I'm building a Mac app that I'm planning to release on the Mac App Store. I would like to use a MIT library that contains a statically linked LGPL2.1 library. My understanding, is that in order to keep your application closed source, you must allow the user to replace the LGPL library in some way.

With that said, I have two questions regarding the above.

  1. Since the MIT library statically links to the LGPL library, would I also need make the MIT library replaceable? The MIT library complies to a single binary when built. I assume this would be the best solution, but I'm not sure if this is correct.

  2. Would putting the MIT library in the application resources folder (as apposed to the app binary itself) be enough to allow the user to replace the library and satisfy the LGPL license? Basically the user could open the .app package and replace the library without having to modify the apps executable. Alternatively, the app could look in it's application resource folder for the library, and if the user put an alternative version there, load it. The app would then include information on how to do this.

Would doing the above satisfy the LGPL license while also being able to be released on the App Store?

1 Answer 1


As you've correctly understood, the intent of the LGPL is that all recipients can modify and replace the LGPL-covered parts of the software. This typically either means linking the LGPL components dynamically, or providing object files or source code for your software so that recipients can re-link or re-compile your software with their modified LGPL components.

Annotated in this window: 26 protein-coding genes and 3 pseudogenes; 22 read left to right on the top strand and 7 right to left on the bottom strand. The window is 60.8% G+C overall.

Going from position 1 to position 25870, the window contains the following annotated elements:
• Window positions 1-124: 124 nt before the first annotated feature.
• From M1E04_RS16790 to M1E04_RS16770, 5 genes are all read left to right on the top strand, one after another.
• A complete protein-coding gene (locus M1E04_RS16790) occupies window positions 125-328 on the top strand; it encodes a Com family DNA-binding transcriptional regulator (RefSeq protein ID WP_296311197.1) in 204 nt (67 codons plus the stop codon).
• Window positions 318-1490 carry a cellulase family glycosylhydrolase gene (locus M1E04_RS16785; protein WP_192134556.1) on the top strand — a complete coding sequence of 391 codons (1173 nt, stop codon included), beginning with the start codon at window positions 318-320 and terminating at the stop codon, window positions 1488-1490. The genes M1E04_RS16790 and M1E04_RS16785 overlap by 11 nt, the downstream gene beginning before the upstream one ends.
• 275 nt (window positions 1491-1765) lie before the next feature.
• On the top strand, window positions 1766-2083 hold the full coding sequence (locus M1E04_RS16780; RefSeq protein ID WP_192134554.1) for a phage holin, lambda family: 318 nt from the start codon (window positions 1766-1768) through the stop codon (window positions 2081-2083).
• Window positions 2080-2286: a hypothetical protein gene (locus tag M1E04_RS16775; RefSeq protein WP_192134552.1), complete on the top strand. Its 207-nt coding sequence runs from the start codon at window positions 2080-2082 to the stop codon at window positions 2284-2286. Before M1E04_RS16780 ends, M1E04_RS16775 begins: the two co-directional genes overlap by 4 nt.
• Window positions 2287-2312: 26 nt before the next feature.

Your scenario seems slightly more complex because you only have an indirect dependency on the LGPL component via a library that is otherwise MIT-licensed. But instead of calling this

a MIT library that contains a statically linked LGPL2.1 library

it would probably be better to view this as

a library that statically links MIT-covered and LGPL-2.1-covered components.

From the viewpoint of your entire application, you should effectively treat this entire library as LGPL-2.1 covered. Your idea to use dynamic linking to make it possible for the recipient to replace the entire library (including the MIT components) is therefore appropriate.

From a viewpoint within this library that statically links the different components, you are only required to make it possible for the recipient to replace the LGPL-covered parts. However, given that the other parts are already Open Source as well, there doesn't seem to be any downside in providing the source code for the entire library and letting the recipient replace it entirely. This will likely be the simplest solution to achieve compliance, and will not raise additional security issues compared to just letting recipients replace the LGPL-covered parts.

The second part of your question asks about how to let the user provide their modified library. The LGPL is technology neutral and does not prescribe a particular mechanism – any way that lets the recipient exercise their rights is fine.

But I am not familiar with macOS development, and would expect your solutions to have different security implications. For example, loading executable code from a directory that is writeable by other processes would be a simple attack vector for malware. In contrast, modifying an .app might be impossible if there are write-protections, checksums, or app signatures involved. I am mentioning these concerns because your goal is not just to create software legally, but also to make it comply with the Apple App Store conditions (which are out of scope here). Without further constraints, I'd probably suggest that users directly modify the .app bundle as this seems conceptually simplest.

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